“What would you do if you knew you could not fail?”
I asked my classes that question this week during my lectures. Answers, not surprisingly, varied in egocentricity and depth. Some students wanted to marry celebrities, others to become rappers (to which I wished them the best of luck, really,) but as a whole, their responses referenced legitimate accomplishments. And, most notably, they were acts which the individual had not done yet almost entirely because because they were afraid they wouldn’t succeed.
Fear of being wrong. Fear of being hurt. Fear of not being the best, the winner, the most accomplished.
Ouch. Familiar territory, no?
Fear, and a scarcity mentality, are perhaps the biggest hurdles we face in our progression of self. There is an entire body of research emerging on just this premise, actually, and it has profound implications on how we raise our children and train them to respond to failure.
The key word in that statement, however, is train. The good news is, that just like an actual hurdling event, fortunately, we can train for this.
We have control over our own thoughts, habits, attitudes and beliefs. What we think, we become. The limits we place on our own success are our own cognitive creations; the boundaries of which can be stretched, if we choose to do so.
So, think about your comfort zone; particularly, expanding your comfort zone. How’s that going? Try anything new lately ? Do anything you’re afraid of, yet?
The teachers at my yoga studio are often quoted as saying some variation of the following:
“If it scares you a little bit, you should consider it. If it scares you a lot, then you should absolutely do it.”
I couldn’t agree more.
I read this, from zenhabits:
“Joy is an awesome thing to have, but joyfear is present in the powerful moments in life where joy and fear mix, where we’re taking chances and doing something outside of our comfort zone that both excites us and makes us face the possibility of failure.”
What are you doing today to bring a little joyfear into your life? What’s on your list? Why aren’t you doing it?
Not ready to dive into the big stuff? That’s okay, start small. Baby steps, uh, baby. Make subtle changes in your routine and your day. Try starting grocery shopping at the opposite end of the store. So scary, I know. You might, like, forget bananas if you don’t start in the produce aisle and then you’re just totally screwed, right? Or not.
Or, get really brave, and try a new place to drop half your paycheck on consumables. Calm the fuck down, I see your palms sweating and I gotta tell ya—panic over a grocery store swap is just silly. The checkers at Whole Foods won’t judge you if you shop at the Safeway down the street this week. Okay, that’s a lie, they totally will, but only because they miss you and your visa card so much.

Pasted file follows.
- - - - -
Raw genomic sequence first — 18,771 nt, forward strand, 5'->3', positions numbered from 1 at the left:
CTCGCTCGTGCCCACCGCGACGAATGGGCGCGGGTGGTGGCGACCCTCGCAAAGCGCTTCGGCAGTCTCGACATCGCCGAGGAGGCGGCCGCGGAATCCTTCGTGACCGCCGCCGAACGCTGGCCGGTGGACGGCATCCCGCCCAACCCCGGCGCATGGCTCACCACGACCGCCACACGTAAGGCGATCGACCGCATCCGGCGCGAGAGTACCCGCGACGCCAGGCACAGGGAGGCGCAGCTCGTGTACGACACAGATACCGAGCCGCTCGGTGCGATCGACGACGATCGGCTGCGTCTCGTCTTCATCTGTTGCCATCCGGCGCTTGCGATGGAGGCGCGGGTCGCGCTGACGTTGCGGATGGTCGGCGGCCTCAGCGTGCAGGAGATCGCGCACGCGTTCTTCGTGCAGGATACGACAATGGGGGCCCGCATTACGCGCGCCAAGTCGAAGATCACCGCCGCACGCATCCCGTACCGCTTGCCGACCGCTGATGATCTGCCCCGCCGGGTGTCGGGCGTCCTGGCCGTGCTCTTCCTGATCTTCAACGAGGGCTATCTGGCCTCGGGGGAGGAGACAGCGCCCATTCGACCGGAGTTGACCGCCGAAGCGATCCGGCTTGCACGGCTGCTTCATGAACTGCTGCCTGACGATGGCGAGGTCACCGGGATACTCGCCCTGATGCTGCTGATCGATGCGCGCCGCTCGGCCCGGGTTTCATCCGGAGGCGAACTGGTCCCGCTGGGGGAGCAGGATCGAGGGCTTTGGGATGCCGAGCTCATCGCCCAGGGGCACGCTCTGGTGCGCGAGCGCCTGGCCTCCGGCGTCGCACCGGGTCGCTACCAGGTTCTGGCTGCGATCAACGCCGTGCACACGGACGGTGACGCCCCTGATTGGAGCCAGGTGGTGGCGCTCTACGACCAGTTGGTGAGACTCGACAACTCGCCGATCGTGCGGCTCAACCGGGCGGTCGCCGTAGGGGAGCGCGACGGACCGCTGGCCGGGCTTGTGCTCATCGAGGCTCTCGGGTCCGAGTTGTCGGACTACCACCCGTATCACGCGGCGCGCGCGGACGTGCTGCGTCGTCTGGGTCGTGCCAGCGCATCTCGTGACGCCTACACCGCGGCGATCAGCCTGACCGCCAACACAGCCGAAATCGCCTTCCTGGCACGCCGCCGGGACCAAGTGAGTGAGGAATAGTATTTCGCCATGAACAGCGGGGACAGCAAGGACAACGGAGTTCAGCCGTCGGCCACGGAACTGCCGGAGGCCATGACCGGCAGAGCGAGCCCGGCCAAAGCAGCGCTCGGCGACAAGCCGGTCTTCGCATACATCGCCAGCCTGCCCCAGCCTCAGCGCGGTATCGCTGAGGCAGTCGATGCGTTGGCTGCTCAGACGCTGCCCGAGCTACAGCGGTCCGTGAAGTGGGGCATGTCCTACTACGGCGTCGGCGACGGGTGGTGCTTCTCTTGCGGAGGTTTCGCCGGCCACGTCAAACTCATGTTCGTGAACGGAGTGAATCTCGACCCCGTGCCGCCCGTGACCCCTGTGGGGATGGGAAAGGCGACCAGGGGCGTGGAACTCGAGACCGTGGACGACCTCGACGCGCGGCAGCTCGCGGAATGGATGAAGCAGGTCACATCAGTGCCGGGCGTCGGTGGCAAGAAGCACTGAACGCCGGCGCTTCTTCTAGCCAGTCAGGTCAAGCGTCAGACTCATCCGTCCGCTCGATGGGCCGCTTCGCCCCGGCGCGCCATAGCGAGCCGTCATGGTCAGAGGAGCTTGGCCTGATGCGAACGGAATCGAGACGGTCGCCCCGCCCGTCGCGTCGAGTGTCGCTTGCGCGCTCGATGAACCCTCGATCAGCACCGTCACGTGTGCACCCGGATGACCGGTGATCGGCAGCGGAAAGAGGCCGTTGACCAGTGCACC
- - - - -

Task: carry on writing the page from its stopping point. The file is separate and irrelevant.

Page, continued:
Try a new restaurant. Try a new food. Eat a vegetable with a name you can’t pronounce. Talk to someone in line at Starbucks. Stop traffic for a pedestrian waiting in the crosswalk. Run an extra mile. Try a new class at the gym. Apply for a new job.
Sign up for a seminar or workshop to learn something new (or hear information you already knew, in a different way) and meet new people. Read out of your genre (permission to skip Teen Lit granted, unless you’re looking for a quick mind numbing read, then by all means, let the trilogy addiction commence).
Watch a Ted Talk instead of cruising through the queue on your DVR. Listen to an audiobook instead of music on your way to work. Go on a date, gulp. Even if you are married, go out with your spouse, on a weeknight, after 7 p.m., you wild things, you. Wear brightly colored pants (do this soon, before the trend is over and then you’ll really be getting out of your comfort zone to try it.)
Whatever you choose, do something that scares you.
Stop making excuses. Stop saying no. If you never take any risks, it will be difficult to grow.
In my classes, post discussion, I went a step further. I asked my students to look at what they had written again and consider this— “other than fear, what is stopping you from doing that right now?”
I asked them to write down three reasons preventing them from achieving that reality. That was the easy part. Next, I asked them what they were going to do about that. The final component to the lesson was to reflect on what they could do, today, right now, right there, to change that. What they could do to make progress toward that happening, starting this moment.
Well, there’s no moment like the present. Go move some mountains and shit.
Love elephant and want to go steady?
Apprentice Editor: Sarvasmarana Ma Nithya/Editor: Catherine Monkman
Photo Credit: Pixoto/Javier A. Bedrina